«

»

Dec 09 2009

Voice Recognition: Dragon NaturallySpeaking vs AnDROID


 Voice Recognition: Dragon NaturallySpeaking vs AnDROIDDragon NaturallySpeaking[6]" src="http://www.lehsys.com/wp-content/uploads/2009/12/DROIDDragonNaturallySpeaking6_thumb.jpg" border="0" alt="DROID Dragon NaturallySpeaking[6]" width="189" height="125" align="right" />I recently purchased a Motorola DROID ‘phone’ and I’ve been trying to get some updates from Nuance for some time now, on its initial offering of Dragon NaturallySpeaking, for the iPhone; not much yet.

Maybe the fact I don’t have an iPhone is a hindrance. I asked to be included with the beta testing team, but never got the invite.

But is all this voice recognition a lost effort on the iPhone?

Here’s a video…

Now, this shows that the iPhone has Dragon NaturallySpeaking installed and the demonstrator shows how accurate the processing is, but it’s also like the person is speaking like a robot, and to be honest sounds like something that you would’ve to do in the 90’s for voice recognition to work. The average use rexpects this to work much smoother.

Since I can’t do this for myself, I’m watching and referencing the example video. While the recognition seems to be really good [not with standing the lost in space voice] the bigger issue, and what I’d consider the ‘elephant in the room’, is the fact you can’t dictate where you want.

I think this is a big issue and from the video, it’s Apple’s FAULT again that quality applications for the iPhone can’t be created… there’s a lot of finger pointing in that direction, but that’s another conversation.

As the person shows, the dictation has to take place in an another application and then the text has to be copied and pasted in to the application of your choice. It’s simple enough, but is it really what the users are expecting; I say not.

AND on the flip side…

Verizon‘s new DROID came out and while I’ve only had my hands on it for a few days, I’m impressed.


There’s limited speech to text abilities built right in to the phone. This is done using Googles voice recognition interface/API. It uses small sections of voice, submits that for voice recognition and then pastes/fills-in the box with your text; my experience thus far have been good.

Many have complained that the voice recognition is not that good. I’ve had some experience with voice recognition and taking note that speaking slower or louder at the phone doesn’t make it work any better; it’s looking for spoken/common language. Changing the way you say the word simply makes the results that much worse.

The main difference I’m noticing thus far, I don’t have to do the copy/paste function that the iPhone has to. I can simply double click on the text boxes and speak my words. The results are inserted in to the box; no switching…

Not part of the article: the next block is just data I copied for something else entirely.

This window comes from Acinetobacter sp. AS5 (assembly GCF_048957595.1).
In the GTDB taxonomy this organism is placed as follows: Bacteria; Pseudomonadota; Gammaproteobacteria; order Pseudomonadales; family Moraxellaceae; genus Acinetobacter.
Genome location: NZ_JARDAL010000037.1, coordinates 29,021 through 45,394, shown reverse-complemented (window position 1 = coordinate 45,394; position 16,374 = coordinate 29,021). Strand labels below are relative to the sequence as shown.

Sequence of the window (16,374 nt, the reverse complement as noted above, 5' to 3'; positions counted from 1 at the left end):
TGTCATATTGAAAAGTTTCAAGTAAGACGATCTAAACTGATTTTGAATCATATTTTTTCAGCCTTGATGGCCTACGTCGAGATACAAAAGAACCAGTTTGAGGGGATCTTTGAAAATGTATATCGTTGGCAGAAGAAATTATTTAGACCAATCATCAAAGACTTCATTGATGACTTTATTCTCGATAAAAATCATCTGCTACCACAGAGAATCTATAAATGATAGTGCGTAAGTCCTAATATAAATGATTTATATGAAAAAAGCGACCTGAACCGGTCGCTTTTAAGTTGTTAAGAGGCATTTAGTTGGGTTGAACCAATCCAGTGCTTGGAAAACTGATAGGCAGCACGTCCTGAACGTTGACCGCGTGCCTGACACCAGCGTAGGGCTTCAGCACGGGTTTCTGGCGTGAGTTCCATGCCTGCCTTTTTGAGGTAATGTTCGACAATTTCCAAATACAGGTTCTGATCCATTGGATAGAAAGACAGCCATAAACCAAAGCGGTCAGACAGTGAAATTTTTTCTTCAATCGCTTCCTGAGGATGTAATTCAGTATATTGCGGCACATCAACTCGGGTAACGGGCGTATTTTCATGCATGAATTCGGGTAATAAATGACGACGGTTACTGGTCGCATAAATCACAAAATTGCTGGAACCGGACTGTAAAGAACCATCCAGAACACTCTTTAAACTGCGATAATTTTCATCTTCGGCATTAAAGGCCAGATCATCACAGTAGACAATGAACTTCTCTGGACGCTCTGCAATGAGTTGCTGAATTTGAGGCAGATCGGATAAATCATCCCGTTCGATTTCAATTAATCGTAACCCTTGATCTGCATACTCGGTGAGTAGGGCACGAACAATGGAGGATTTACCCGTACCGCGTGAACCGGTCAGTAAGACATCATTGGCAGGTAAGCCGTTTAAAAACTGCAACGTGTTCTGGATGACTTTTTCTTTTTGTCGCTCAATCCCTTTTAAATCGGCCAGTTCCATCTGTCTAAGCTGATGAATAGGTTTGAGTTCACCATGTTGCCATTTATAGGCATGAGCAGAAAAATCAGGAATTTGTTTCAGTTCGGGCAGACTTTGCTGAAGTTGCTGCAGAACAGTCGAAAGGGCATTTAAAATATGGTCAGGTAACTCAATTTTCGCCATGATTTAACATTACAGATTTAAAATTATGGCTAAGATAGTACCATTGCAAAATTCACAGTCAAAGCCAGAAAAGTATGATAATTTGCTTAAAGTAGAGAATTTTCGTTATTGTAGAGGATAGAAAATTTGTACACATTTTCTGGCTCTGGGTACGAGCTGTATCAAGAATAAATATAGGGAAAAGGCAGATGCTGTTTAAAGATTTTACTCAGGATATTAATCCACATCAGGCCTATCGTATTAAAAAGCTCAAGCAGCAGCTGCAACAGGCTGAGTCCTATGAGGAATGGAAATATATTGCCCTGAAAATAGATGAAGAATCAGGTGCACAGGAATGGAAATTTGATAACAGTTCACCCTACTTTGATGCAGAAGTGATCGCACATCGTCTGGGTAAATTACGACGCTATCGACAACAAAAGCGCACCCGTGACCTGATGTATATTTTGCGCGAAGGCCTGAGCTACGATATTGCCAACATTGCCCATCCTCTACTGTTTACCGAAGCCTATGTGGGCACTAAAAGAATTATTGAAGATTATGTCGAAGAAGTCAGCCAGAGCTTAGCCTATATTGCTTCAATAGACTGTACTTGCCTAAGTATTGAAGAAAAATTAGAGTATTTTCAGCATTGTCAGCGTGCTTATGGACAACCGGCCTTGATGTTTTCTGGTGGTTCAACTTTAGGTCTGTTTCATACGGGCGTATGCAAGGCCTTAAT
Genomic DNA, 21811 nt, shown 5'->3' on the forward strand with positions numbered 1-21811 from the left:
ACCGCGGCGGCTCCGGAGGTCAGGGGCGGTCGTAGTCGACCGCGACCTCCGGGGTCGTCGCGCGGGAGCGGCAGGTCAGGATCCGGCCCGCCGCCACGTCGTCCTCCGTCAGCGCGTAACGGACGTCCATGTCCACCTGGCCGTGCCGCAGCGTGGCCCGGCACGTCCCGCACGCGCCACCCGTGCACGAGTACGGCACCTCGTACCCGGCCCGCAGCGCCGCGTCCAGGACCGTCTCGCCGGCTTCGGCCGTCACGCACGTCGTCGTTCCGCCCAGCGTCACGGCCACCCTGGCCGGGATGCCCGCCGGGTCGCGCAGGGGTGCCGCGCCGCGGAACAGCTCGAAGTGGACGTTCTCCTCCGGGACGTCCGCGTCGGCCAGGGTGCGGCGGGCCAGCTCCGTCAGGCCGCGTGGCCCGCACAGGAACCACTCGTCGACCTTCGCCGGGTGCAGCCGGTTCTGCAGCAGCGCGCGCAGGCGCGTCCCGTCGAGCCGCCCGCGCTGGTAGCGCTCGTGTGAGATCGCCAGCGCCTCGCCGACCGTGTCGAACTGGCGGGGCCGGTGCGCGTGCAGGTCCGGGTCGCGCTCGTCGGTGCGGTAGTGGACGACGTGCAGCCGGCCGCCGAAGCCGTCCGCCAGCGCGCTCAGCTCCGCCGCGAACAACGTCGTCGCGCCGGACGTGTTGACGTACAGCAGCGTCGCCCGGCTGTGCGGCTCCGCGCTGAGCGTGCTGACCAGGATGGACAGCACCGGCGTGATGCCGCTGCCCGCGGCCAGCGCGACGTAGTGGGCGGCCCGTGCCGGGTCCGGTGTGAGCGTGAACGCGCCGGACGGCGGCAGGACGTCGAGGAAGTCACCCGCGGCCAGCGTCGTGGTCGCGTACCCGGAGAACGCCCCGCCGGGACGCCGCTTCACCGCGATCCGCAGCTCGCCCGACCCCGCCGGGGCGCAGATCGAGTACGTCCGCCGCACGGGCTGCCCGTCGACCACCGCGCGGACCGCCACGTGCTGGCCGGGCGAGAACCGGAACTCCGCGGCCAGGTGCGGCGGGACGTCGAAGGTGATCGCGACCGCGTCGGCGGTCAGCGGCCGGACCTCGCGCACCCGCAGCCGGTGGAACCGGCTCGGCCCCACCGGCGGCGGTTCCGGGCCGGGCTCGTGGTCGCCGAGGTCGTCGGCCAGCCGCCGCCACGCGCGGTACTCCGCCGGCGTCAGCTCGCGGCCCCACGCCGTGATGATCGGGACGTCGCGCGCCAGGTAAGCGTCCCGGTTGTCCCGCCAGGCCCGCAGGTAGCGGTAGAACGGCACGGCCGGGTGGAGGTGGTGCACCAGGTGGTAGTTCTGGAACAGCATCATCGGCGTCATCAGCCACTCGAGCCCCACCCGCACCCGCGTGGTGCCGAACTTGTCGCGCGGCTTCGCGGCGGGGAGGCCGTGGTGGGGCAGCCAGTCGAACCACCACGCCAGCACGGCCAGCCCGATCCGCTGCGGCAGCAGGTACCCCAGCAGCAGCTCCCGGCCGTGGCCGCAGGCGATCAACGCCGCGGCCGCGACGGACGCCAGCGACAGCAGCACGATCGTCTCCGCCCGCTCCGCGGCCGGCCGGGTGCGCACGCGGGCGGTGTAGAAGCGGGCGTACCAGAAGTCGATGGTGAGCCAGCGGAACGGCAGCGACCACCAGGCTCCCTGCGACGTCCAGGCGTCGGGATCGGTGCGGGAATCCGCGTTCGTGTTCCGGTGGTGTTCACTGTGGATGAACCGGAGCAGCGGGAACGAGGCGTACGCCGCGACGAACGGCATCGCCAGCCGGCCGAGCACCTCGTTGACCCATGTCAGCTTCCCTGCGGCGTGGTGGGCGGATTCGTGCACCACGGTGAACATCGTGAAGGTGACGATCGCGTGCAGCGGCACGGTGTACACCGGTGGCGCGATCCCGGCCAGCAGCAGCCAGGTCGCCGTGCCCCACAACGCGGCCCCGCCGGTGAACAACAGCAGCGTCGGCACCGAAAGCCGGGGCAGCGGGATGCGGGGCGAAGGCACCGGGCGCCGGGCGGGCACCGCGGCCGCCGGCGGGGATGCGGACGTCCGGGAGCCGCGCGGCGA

I can’t speak for Dragon NaturallySpeaking for the iPhone [I don’t know], but does it work without an Internet connection? I ask this because it’s not disclosed and Google voice recognition doesn’t work without an Internet connection, but honestly- how often is that going to be?

And while every application is going to have it’s quirks, the goal is to find the one that works the best, and fits YOU the best.

My person curiosity was raised based on is Google going to be the Internet Explorer to Netscape, or what Google Directions is to GPS devices [Garmin and TomTom]? Is it a death kneel we’re looking at here?

Nuance hasn’t disclosed a price yet and everyone is dying to know…

Can Google VOICE RECOGNITION do it better, and for free?

Oh the drama…

 

Thanks,
L. Henry Jr.

http://www.lehsys.com


  • Pingback: Voice Recognition: Dragon NaturallySpeaking vs AnDROID | LEHSYS Blogger News()

  • Weisha

    I have a MyTouch and am trying to find an app like Dragon NaturallySpeaking for this phone – I don't know what to look for – want to use it for text/email messaging as well as for taking notes. Help?

    • http://intensedebate.com/people/lehenryjr lehenryjr

      I've the new Motorola DROID and to give you and idea of the power of Google voice recognition trying an app called VOICE LINKS – it's free and it's supposed to work for all AnDroid phones. You can us it for email, sms & Twitter.. I use it all the time. It's real quick, but your limited on your length of the recording/listening part. Try it out.

      I've already used my DROID to blog using Googles voice recognition.

      Hope this helps.

  • Pingback: AnDROID gets Dragon NaturallySpeaking? | LEHSYS Blogger News()

  • http://nerdetechguy.blogspot.com Ken

    Did you get your answer, the answer is Yes, Dragon works on the internet. I have received numerous errors thanks to AT&T that said it "could not reach the translation service at this time" and to Please try again later.

  • Mark

    Thanks for the posts. I'm interested in having voice files converted to text, and have been looking at Dragon vs. Google Voice. I'm very interested in your experiences, since you seem to be testing the two systems that interest me.

    I have not been able to figure out the relationship between 'Google Voice' (the network app in the cloud), and 'Google Voice' (the Nexus One app on the handset). I wouldn't be surprised if the handset app isn't just sending an mp3 file to the cloud for processing.